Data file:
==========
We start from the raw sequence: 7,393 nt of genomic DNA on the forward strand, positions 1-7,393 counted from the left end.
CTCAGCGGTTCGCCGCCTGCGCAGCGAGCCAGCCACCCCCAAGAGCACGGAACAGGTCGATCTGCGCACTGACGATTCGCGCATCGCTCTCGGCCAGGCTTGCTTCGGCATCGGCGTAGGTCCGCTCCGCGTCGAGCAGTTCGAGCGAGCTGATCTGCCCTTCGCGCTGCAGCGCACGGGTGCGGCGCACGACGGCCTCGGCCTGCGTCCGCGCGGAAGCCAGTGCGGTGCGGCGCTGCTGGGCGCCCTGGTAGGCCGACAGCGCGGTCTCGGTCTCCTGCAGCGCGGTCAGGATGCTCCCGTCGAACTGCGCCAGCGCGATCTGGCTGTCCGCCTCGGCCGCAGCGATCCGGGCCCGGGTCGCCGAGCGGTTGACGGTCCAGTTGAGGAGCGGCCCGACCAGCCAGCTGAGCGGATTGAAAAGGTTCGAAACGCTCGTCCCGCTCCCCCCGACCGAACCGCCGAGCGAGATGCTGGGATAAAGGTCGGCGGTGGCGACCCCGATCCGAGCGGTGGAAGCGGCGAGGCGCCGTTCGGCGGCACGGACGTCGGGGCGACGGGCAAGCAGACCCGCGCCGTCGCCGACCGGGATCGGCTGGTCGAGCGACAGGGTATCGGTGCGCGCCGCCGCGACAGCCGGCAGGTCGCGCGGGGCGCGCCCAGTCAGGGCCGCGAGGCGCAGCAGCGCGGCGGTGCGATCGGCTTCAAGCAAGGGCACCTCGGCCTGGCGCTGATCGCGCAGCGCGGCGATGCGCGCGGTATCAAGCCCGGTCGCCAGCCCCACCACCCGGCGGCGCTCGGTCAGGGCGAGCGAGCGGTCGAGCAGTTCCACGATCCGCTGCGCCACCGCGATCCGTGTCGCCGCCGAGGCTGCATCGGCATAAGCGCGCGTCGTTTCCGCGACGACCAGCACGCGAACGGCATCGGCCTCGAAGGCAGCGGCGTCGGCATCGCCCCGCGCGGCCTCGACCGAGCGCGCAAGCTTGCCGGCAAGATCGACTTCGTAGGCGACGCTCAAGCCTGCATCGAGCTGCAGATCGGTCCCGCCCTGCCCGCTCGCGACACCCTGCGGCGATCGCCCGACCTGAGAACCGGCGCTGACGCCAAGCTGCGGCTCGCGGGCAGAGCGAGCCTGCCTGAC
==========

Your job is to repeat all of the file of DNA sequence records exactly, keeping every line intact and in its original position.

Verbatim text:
We start from the raw sequence: 7,393 nt of genomic DNA on the forward strand, positions 1-7,393 counted from the left end.
CTCAGCGGTTCGCCGCCTGCGCAGCGAGCCAGCCACCCCCAAGAGCACGGAACAGGTCGATCTGCGCACTGACGATTCGCGCATCGCTCTCGGCCAGGCTTGCTTCGGCATCGGCGTAGGTCCGCTCCGCGTCGAGCAGTTCGAGCGAGCTGATCTGCCCTTCGCGCTGCAGCGCACGGGTGCGGCGCACGACGGCCTCGGCCTGCGTCCGCGCGGAAGCCAGTGCGGTGCGGCGCTGCTGGGCGCCCTGGTAGGCCGACAGCGCGGTCTCGGTCTCCTGCAGCGCGGTCAGGATGCTCCCGTCGAACTGCGCCAGCGCGATCTGGCTGTCCGCCTCGGCCGCAGCGATCCGGGCCCGGGTCGCCGAGCGGTTGACGGTCCAGTTGAGGAGCGGCCCGACCAGCCAGCTGAGCGGATTGAAAAGGTTCGAAACGCTCGTCCCGCTCCCCCCGACCGAACCGCCGAGCGAGATGCTGGGATAAAGGTCGGCGGTGGCGACCCCGATCCGAGCGGTGGAAGCGGCGAGGCGCCGTTCGGCGGCACGGACGTCGGGGCGACGGGCAAGCAGACCCGCGCCGTCGCCGACCGGGATCGGCTGGTCGAGCGACAGGGTATCGGTGCGCGCCGCCGCGACAGCCGGCAGGTCGCGCGGGGCGCGCCCAGTCAGGGCCGCGAGGCGCAGCAGCGCGGCGGTGCGATCGGCTTCAAGCAAGGGCACCTCGGCCTGGCGCTGATCGCGCAGCGCGGCGATGCGCGCGGTATCAAGCCCGGTCGCCAGCCCCACCACCCGGCGGCGCTCGGTCAGGGCGAGCGAGCGGTCGAGCAGTTCCACGATCCGCTGCGCCACCGCGATCCGTGTCGCCGCCGAGGCTGCATCGGCATAAGCGCGCGTCGTTTCCGCGACGACCAGCACGCGAACGGCATCGGCCTCGAAGGCAGCGGCGTCGGCATCGCCCCGCGCGGCCTCGACCGAGCGCGCAAGCTTGCCGGCAAGATCGACTTCGTAGGCGACGCTCAAGCCTGCATCGAGCTGCAGATCGGTCCCGCCCTGCCCGCTCGCGACACCCTGCGGCGATCGCCCGACCTGAGAACCGGCGCTGACGCCAAGCTGCGGCTCGCGGGCAGAGCGAGCCTGCCTGAC